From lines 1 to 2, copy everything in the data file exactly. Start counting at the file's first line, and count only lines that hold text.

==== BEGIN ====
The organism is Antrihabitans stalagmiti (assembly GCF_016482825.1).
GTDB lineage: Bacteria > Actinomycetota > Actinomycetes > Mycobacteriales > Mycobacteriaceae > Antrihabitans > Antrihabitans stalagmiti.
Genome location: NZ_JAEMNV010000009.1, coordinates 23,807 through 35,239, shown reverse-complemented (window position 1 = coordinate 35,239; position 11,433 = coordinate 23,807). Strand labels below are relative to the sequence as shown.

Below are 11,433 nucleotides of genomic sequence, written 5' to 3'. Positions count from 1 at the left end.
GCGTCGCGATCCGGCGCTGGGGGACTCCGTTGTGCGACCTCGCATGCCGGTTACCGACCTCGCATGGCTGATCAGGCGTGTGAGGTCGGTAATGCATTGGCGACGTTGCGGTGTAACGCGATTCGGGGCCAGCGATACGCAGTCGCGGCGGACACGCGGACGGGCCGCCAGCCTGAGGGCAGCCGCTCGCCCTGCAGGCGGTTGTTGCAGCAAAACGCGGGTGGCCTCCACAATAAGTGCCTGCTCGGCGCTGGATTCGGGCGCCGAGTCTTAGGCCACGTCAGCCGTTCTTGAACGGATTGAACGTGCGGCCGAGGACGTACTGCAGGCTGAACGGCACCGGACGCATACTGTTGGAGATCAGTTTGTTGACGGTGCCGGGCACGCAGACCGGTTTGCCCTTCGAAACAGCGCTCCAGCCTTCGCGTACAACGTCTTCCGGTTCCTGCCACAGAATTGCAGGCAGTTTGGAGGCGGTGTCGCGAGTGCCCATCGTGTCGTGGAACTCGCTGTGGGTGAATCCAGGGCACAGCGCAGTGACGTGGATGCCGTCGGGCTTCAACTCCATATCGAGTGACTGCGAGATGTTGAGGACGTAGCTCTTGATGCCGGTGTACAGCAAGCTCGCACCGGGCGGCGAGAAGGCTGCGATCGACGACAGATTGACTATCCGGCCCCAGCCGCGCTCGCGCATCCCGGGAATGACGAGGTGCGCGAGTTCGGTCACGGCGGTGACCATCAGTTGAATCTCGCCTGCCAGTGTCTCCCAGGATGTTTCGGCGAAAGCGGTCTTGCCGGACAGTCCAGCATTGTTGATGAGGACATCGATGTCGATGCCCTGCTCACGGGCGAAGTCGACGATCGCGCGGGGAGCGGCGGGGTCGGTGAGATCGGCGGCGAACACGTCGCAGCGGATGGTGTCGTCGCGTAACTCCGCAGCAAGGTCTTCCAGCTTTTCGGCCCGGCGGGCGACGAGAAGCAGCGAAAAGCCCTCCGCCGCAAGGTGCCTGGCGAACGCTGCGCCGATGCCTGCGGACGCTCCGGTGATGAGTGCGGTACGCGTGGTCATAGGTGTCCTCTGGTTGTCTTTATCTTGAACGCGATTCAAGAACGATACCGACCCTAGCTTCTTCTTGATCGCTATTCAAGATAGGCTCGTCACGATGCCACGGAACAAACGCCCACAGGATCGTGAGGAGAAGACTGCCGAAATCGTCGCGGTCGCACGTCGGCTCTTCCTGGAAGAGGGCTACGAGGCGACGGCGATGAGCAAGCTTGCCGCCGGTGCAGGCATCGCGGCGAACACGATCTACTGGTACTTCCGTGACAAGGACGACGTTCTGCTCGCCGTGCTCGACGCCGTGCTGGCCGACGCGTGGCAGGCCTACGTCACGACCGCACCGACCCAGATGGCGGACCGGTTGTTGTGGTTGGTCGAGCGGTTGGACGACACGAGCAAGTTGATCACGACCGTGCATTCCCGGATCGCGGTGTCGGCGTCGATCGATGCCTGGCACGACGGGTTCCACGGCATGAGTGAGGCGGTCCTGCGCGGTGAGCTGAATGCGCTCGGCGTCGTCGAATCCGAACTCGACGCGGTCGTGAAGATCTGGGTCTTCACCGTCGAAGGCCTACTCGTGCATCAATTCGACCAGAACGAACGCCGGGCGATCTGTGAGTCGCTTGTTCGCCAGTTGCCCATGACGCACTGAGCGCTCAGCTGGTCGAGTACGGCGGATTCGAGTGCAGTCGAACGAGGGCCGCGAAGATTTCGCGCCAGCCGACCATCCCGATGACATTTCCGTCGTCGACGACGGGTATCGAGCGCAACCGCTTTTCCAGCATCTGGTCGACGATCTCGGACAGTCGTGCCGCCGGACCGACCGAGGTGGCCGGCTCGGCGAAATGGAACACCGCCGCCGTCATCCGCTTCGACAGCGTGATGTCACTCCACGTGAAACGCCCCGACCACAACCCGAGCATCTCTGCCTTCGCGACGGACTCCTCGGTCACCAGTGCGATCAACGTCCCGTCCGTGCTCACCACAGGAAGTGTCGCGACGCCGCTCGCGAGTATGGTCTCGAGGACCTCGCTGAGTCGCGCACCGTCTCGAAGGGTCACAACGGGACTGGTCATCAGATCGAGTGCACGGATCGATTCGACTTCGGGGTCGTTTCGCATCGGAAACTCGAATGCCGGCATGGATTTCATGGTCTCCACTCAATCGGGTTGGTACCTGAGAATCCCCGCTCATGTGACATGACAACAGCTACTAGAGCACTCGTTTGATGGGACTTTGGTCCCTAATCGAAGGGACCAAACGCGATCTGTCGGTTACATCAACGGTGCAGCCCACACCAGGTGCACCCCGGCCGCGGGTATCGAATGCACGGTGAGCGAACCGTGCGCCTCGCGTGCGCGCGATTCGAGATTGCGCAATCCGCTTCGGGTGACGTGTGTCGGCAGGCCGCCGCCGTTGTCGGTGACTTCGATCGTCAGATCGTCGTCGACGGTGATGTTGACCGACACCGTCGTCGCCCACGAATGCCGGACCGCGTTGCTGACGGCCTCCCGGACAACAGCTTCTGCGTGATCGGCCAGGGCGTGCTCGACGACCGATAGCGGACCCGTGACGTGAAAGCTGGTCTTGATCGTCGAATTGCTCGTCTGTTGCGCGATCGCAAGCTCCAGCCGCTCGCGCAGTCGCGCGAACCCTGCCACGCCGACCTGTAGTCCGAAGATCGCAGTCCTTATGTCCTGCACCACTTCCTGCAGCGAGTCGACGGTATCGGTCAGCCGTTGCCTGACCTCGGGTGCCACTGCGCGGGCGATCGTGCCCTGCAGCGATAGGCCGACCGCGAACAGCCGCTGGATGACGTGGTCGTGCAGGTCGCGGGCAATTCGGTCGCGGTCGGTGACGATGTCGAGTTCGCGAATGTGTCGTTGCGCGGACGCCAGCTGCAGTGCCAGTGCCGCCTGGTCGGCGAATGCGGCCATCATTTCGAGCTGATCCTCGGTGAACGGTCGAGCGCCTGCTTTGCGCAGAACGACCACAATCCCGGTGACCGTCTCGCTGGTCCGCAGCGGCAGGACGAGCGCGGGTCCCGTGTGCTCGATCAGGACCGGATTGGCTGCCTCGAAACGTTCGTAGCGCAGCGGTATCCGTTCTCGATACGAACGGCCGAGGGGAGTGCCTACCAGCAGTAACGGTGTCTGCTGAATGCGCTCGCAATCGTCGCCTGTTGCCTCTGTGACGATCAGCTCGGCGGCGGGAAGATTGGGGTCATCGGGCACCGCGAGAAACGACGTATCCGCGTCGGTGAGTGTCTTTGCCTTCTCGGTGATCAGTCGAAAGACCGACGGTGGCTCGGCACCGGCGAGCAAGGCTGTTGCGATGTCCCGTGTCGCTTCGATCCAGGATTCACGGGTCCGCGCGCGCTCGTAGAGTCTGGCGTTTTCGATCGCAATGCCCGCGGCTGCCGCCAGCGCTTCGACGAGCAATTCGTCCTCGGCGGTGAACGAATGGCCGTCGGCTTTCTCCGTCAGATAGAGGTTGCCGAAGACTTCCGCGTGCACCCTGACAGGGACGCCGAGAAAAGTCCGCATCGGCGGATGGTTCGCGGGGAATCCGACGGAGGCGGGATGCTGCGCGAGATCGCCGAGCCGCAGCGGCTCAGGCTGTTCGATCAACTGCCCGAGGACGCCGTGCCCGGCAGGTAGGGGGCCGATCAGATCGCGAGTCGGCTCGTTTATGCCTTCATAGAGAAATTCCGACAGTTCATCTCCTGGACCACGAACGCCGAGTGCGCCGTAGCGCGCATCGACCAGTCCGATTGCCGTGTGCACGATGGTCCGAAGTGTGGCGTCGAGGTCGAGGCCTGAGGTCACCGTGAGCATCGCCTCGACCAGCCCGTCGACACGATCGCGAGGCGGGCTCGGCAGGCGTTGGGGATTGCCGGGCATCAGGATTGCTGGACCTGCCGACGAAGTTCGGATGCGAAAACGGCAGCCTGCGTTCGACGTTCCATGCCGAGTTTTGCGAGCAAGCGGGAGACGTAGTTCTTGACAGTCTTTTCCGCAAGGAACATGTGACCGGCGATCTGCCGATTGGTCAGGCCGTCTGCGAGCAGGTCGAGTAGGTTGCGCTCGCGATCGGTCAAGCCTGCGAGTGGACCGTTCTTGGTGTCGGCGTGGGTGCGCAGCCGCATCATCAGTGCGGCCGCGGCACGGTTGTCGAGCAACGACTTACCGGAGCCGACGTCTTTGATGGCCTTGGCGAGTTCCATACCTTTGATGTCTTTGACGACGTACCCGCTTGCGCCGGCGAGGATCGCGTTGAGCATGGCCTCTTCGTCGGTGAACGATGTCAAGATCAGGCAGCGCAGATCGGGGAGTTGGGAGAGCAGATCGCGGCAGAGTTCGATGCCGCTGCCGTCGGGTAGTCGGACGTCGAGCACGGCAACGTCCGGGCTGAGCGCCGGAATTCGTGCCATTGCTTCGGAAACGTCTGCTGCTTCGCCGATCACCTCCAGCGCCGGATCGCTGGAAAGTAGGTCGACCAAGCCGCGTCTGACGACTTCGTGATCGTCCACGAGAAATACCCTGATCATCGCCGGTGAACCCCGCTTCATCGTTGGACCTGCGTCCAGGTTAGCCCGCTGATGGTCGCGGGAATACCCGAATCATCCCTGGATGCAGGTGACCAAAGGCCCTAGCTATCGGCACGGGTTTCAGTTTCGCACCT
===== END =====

The organism is Antrihabitans stalagmiti (assembly GCF_016482825.1).
GTDB lineage: Bacteria > Actinomycetota > Actinomycetes > Mycobacteriales > Mycobacteriaceae > Antrihabitans > Antrihabitans stalagmiti.